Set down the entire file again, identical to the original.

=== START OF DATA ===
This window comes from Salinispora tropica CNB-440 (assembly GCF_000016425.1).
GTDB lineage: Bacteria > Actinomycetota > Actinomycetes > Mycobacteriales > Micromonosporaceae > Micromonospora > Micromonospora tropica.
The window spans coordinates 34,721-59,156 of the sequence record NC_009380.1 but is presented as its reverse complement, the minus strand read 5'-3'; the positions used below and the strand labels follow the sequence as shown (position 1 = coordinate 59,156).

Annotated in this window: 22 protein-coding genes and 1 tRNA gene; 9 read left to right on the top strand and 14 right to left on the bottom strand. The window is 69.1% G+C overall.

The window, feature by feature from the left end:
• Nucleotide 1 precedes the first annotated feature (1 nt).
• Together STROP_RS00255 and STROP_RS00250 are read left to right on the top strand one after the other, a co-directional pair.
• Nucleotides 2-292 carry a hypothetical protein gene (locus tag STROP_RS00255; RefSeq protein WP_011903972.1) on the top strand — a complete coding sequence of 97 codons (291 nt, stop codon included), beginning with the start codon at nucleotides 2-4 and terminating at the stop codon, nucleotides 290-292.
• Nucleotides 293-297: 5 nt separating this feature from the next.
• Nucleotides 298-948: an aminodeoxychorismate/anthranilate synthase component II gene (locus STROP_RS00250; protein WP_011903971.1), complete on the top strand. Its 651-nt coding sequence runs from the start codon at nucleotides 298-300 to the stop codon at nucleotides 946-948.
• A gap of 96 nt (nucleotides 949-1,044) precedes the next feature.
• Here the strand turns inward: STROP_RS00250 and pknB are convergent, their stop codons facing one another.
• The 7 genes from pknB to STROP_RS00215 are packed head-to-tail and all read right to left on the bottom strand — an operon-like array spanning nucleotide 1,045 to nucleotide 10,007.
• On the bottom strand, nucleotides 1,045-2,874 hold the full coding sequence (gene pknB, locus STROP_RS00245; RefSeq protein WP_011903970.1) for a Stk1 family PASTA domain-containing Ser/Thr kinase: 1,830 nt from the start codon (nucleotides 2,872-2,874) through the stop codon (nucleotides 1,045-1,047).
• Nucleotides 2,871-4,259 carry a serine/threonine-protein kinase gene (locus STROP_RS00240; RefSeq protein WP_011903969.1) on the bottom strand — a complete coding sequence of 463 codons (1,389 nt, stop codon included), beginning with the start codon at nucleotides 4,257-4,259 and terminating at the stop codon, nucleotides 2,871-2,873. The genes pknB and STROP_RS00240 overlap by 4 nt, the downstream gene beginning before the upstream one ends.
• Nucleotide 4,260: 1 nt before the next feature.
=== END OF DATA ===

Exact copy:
This window comes from Salinispora tropica CNB-440 (assembly GCF_000016425.1).
GTDB lineage: Bacteria > Actinomycetota > Actinomycetes > Mycobacteriales > Micromonosporaceae > Micromonospora > Micromonospora tropica.
The window spans coordinates 34,721-59,156 of the sequence record NC_009380.1 but is presented as its reverse complement, the minus strand read 5'-3'; the positions used below and the strand labels follow the sequence as shown (position 1 = coordinate 59,156).

Annotated in this window: 22 protein-coding genes and 1 tRNA gene; 9 read left to right on the top strand and 14 right to left on the bottom strand. The window is 69.1% G+C overall.

The window, feature by feature from the left end:
• Nucleotide 1 precedes the first annotated feature (1 nt).
• Together STROP_RS00255 and STROP_RS00250 are read left to right on the top strand one after the other, a co-directional pair.
• Nucleotides 2-292 carry a hypothetical protein gene (locus tag STROP_RS00255; RefSeq protein WP_011903972.1) on the top strand — a complete coding sequence of 97 codons (291 nt, stop codon included), beginning with the start codon at nucleotides 2-4 and terminating at the stop codon, nucleotides 290-292.
• Nucleotides 293-297: 5 nt separating this feature from the next.
• Nucleotides 298-948: an aminodeoxychorismate/anthranilate synthase component II gene (locus STROP_RS00250; protein WP_011903971.1), complete on the top strand. Its 651-nt coding sequence runs from the start codon at nucleotides 298-300 to the stop codon at nucleotides 946-948.
• A gap of 96 nt (nucleotides 949-1,044) precedes the next feature.
• Here the strand turns inward: STROP_RS00250 and pknB are convergent, their stop codons facing one another.
• The 7 genes from pknB to STROP_RS00215 are packed head-to-tail and all read right to left on the bottom strand — an operon-like array spanning nucleotide 1,045 to nucleotide 10,007.
• On the bottom strand, nucleotides 1,045-2,874 hold the full coding sequence (gene pknB, locus STROP_RS00245; RefSeq protein WP_011903970.1) for a Stk1 family PASTA domain-containing Ser/Thr kinase: 1,830 nt from the start codon (nucleotides 2,872-2,874) through the stop codon (nucleotides 1,045-1,047).
• Nucleotides 2,871-4,259 carry a serine/threonine-protein kinase gene (locus STROP_RS00240; RefSeq protein WP_011903969.1) on the bottom strand — a complete coding sequence of 463 codons (1,389 nt, stop codon included), beginning with the start codon at nucleotides 4,257-4,259 and terminating at the stop codon, nucleotides 2,871-2,873. The genes pknB and STROP_RS00240 overlap by 4 nt, the downstream gene beginning before the upstream one ends.
• Nucleotide 4,260: 1 nt before the next feature.